The Strip

Hotels in The Strip

In a town where "classic" is a euphemism for "marked for implosion," Flamingo Las Vegas, which was originally owned by Bugsy Siegel in 1946, has exuberantly remade itself and become the hippest hotel on the Strip.

The first hotel to open in Vegas without a casino (it debuted, somewhat ironically, in a tower adjacent to Mandalay Bay in 1999), the Four Seasons is arguably still the best of this growing breed.

Opened in 1966, Caesars was Las Vegas's first foray into over-the-top themed opulence, and the classic bubbling fountains, trompe l'oeil ceilings, and Roman statuary live on in this ever-expanding empire.

Opened in 1993 as a family-focused, pirate-themed resort, Treasure Island traded in its skull-and-crossbones designs for more a contemporary, adult-friendly look in 2003.

LEED-certified all-suite property with over-the-top room décor (multiple flat-screen TV’s, sunken living rooms, and mini-bars stocked with everything from champagne to La Belge Chocolatier desserts).

At the 1,495-room condominium hotel, designed by Rafael Viñoly, there is a ground-floor restaurant called Silk Road, a new venue for chef Martin Heierling, who is known for his imaginative Pan-Asian cuisine.

With an emphasis on the exotic that pervades everything from the architecture to the tasteful tropical decor, the Mirage is one of the premier hotels on the Vegas Strip. The iconic Mirage Volcano fronts the hotel, and every evening at sunset it lights up the sky with pyrotechnics.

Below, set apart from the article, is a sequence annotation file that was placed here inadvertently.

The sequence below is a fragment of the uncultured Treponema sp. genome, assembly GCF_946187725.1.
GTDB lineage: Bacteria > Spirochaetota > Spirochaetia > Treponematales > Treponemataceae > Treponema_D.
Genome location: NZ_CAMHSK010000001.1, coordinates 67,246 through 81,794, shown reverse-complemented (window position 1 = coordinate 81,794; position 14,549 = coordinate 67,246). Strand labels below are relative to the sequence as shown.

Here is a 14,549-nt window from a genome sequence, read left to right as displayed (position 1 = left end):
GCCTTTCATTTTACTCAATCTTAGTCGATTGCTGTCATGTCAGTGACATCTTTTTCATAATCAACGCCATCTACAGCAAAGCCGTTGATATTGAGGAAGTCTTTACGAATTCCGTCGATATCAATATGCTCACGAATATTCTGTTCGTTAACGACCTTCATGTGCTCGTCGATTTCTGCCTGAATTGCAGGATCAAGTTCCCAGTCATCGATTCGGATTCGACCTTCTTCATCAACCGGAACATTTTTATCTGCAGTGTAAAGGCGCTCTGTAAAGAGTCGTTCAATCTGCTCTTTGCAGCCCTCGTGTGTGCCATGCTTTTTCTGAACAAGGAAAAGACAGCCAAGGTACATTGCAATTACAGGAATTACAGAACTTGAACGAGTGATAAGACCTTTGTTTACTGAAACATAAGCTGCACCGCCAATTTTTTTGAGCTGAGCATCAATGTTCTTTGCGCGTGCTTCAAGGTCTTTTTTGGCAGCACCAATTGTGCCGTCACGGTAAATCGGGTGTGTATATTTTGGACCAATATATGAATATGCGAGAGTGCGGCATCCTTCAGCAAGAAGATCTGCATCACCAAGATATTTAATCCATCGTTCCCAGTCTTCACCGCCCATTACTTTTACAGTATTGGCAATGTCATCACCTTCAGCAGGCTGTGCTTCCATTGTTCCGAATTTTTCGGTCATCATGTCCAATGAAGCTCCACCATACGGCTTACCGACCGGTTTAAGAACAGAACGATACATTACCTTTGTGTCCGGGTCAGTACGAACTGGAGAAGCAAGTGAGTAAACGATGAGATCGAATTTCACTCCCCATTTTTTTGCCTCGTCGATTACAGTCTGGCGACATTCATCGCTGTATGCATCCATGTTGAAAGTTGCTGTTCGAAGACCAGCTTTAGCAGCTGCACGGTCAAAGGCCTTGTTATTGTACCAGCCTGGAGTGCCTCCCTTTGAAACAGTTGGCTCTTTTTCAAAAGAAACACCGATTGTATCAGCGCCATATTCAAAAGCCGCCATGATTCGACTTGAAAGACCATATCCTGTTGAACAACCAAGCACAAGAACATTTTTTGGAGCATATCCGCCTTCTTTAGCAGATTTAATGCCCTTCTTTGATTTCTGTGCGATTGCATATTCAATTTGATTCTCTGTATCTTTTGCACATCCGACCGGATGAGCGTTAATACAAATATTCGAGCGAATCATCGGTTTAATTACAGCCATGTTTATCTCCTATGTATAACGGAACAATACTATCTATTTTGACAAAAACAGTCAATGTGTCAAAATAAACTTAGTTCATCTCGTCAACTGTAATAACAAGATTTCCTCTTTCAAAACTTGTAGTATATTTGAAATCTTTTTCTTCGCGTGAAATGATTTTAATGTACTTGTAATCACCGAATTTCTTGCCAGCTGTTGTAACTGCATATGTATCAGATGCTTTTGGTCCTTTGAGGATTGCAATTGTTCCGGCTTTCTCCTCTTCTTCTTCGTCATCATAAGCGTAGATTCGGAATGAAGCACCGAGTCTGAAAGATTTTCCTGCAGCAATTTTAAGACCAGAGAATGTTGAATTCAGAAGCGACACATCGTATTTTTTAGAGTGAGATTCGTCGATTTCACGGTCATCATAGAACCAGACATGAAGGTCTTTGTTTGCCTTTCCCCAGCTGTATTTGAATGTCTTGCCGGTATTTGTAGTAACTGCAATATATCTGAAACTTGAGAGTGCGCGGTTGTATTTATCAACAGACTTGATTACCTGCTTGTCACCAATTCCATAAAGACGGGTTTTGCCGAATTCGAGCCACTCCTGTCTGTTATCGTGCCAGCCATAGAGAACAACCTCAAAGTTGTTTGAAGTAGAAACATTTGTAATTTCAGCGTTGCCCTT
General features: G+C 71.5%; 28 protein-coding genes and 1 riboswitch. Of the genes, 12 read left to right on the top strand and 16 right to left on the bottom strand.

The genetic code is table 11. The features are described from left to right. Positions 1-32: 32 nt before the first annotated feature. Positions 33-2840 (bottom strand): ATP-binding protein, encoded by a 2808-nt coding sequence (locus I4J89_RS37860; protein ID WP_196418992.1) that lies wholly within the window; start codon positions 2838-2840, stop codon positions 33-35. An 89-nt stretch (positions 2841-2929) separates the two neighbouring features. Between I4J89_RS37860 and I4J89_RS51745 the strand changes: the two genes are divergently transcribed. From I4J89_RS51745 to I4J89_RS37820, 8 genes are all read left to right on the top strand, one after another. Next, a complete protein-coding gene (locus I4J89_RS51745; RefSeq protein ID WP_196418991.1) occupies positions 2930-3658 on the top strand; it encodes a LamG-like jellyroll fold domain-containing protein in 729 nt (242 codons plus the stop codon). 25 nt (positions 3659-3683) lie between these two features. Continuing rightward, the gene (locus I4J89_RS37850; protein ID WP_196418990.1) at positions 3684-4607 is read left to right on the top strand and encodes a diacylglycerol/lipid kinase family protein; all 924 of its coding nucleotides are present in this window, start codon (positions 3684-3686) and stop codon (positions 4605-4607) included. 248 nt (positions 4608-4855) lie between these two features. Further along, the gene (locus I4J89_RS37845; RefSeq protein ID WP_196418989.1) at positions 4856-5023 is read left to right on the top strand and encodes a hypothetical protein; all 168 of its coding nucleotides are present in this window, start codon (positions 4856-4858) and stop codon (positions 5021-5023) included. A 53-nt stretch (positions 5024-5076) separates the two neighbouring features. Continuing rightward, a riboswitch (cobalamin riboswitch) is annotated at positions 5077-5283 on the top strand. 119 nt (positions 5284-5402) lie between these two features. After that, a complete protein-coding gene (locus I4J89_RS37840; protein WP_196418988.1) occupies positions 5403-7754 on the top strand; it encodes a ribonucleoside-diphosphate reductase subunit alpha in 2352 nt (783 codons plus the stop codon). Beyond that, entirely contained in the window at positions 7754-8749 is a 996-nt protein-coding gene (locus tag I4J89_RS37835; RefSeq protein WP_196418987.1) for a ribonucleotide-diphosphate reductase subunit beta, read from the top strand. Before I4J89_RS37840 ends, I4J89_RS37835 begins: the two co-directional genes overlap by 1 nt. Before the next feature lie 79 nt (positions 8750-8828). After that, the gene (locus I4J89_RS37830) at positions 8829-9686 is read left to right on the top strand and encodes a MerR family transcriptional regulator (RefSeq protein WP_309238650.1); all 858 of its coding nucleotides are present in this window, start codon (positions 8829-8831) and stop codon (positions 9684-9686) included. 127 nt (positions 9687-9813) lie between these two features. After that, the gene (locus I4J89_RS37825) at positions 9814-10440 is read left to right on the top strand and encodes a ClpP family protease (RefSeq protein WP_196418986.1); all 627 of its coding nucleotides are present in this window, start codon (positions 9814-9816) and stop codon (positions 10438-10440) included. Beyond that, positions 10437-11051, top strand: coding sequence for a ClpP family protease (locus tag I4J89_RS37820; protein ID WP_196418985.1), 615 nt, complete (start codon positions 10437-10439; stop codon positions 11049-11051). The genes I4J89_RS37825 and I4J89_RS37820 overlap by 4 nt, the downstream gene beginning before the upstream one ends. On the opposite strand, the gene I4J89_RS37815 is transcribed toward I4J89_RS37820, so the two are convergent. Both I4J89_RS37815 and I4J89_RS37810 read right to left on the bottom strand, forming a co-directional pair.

The most painstakingly detailed of the themed casino resorts, the Venetian is a condensed version of its namesake city and features some of the largest suites on the Strip, averaging 700 square feet with sunken living rooms and marble baths.

The newest resort in Steve Wynn's collection is less Las Vegas glam and more luxurious desert oasis. Case in point: the sunny casino has glasswalls that look out onto verdant gardens and pools.

Featuring a 30-story black glass exterior topped with the world’s brightest light beam, the Luxor is one of the most recognizable buildings on the Strip.

A block from Las Vegas Boulevard, Platinum has 255 suites, which come with full stainless-and-granite kitchens, and—unlike most properties on the Strip—these have balconies.

It takes a lot to make waves in Sin City, but Aria did it in 2009, redefining the skyline with its minimalist, curvilinear glass towers housing 4,004 rooms, 18 restaurants, eight bars, a nightclub, a casino, spa, pools, and resident Cirque du Soleil show.

With its central location on the Strip and its effortless synthesis of boutique coziness with sprawling amenities, Paris is the go-to spot for travelers in Vegas who are looking for a little elegance.

Mid-Strip extravaganza with a palatial 65,000-square-foot spa, 14 restaurants, botanical gardens, and dancing fountains.  


While this casino offers plenty for gamblers—it houses 1,723 slot machines, 39 table games, and live poker—it’s also home to the Desperado, one of the tallest and fastest roller coasters in the world, as well as a log flume ride that runs through the main casino floor.